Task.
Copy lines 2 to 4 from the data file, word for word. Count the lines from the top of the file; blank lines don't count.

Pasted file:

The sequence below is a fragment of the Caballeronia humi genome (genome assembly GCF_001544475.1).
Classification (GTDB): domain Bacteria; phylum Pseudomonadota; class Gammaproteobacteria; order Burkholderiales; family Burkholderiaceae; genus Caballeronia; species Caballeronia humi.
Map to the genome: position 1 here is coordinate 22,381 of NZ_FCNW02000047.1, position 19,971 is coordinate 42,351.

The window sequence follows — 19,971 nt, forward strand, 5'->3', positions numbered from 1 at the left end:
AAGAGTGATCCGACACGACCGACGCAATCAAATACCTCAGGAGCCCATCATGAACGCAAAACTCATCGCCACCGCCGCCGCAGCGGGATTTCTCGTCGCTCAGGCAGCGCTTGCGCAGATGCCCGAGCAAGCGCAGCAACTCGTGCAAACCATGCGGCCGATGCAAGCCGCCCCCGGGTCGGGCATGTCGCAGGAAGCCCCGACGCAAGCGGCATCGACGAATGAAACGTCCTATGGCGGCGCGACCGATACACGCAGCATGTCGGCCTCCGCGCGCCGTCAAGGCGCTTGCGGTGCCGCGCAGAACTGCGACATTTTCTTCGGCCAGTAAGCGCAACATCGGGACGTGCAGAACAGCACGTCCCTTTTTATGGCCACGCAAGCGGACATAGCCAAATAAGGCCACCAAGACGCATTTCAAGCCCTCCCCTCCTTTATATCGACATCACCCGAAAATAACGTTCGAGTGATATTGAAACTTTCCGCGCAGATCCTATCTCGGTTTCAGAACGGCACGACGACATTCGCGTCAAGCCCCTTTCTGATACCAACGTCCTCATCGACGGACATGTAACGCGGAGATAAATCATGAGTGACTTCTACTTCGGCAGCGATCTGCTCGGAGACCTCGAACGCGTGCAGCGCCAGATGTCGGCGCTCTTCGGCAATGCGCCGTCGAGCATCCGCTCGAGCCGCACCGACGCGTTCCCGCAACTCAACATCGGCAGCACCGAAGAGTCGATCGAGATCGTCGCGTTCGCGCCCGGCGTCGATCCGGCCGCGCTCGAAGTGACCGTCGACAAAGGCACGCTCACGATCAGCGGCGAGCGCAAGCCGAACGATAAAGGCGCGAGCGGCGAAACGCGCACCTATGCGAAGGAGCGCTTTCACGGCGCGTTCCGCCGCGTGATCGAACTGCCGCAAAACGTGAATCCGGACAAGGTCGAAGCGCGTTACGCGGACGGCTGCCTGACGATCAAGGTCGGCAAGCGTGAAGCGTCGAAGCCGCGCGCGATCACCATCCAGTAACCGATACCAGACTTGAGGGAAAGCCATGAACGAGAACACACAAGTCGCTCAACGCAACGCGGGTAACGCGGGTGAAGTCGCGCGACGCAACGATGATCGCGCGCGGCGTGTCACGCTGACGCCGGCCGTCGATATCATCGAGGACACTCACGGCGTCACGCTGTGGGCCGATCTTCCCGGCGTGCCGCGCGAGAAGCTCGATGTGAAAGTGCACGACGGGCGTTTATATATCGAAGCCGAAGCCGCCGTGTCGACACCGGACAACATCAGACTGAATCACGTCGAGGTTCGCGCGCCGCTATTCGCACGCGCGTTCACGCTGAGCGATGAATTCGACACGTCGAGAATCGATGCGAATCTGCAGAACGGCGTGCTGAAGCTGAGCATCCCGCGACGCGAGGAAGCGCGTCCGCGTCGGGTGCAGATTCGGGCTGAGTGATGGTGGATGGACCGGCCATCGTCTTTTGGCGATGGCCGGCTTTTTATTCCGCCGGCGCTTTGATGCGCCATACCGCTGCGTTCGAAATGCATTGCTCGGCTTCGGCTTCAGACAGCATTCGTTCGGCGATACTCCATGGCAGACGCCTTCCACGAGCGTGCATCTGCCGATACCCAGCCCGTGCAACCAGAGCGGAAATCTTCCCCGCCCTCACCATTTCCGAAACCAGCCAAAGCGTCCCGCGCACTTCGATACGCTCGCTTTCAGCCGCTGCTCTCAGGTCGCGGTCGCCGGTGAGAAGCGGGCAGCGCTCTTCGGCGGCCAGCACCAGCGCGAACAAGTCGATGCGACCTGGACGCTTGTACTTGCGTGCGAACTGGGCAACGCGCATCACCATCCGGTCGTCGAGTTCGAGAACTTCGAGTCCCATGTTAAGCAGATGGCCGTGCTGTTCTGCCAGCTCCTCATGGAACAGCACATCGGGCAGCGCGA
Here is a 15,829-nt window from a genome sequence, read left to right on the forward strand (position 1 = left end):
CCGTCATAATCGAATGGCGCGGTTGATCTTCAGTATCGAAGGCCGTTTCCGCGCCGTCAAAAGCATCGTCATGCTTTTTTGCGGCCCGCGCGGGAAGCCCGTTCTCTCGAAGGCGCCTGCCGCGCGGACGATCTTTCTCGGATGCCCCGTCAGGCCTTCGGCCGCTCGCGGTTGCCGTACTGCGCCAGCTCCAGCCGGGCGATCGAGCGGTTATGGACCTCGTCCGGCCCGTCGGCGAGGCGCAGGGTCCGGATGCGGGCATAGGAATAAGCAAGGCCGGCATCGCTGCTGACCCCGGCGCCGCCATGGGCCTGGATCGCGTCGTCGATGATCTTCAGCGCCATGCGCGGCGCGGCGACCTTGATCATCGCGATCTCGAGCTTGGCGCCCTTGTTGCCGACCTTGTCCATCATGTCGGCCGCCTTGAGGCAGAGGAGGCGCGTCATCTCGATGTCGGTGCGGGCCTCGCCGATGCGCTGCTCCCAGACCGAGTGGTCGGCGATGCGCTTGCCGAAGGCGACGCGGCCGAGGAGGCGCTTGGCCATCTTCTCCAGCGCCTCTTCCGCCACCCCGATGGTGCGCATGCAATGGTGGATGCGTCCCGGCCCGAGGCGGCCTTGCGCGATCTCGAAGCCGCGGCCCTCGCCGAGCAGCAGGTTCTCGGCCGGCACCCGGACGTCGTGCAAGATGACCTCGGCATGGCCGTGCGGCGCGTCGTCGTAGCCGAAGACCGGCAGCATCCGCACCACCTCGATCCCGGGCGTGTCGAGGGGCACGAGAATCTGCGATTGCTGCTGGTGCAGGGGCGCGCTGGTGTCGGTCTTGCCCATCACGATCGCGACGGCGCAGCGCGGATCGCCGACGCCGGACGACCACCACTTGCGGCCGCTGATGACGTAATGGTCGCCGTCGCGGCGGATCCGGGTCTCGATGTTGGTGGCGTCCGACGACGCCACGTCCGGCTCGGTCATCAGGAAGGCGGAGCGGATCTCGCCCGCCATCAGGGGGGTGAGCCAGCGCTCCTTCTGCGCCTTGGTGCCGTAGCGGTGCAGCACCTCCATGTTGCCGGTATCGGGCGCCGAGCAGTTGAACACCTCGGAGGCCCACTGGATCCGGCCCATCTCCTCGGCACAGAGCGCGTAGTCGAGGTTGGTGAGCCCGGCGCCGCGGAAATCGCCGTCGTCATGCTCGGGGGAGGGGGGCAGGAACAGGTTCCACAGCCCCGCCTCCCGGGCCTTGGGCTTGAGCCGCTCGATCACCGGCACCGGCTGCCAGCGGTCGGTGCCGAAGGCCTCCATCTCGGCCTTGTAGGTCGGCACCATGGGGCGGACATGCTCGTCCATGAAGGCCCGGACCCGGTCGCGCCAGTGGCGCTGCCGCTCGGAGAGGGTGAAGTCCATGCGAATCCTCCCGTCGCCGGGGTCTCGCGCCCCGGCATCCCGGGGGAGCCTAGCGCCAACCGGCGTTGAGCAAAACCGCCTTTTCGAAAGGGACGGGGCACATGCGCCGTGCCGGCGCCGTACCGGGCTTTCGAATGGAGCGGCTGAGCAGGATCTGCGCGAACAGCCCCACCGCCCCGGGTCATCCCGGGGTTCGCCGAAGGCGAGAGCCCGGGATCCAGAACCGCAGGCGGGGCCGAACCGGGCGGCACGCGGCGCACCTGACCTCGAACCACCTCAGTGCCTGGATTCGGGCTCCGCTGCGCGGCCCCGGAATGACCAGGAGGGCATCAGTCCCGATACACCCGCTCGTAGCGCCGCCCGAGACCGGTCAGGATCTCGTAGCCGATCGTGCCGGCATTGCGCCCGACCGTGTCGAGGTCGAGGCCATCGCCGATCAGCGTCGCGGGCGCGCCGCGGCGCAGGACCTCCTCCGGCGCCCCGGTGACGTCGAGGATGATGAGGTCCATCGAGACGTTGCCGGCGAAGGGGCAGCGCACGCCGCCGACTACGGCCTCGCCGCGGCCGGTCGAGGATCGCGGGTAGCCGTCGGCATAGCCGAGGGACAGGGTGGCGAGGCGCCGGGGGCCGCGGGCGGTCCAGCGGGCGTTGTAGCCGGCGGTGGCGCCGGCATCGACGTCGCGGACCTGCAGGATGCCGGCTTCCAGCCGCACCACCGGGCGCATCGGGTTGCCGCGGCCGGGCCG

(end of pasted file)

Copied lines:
Classification (GTDB): domain Bacteria; phylum Pseudomonadota; class Gammaproteobacteria; order Burkholderiales; family Burkholderiaceae; genus Caballeronia; species Caballeronia humi.
Map to the genome: position 1 here is coordinate 22,381 of NZ_FCNW02000047.1, position 19,971 is coordinate 42,351.

The window sequence follows — 19,971 nt, forward strand, 5'->3', positions numbered from 1 at the left end: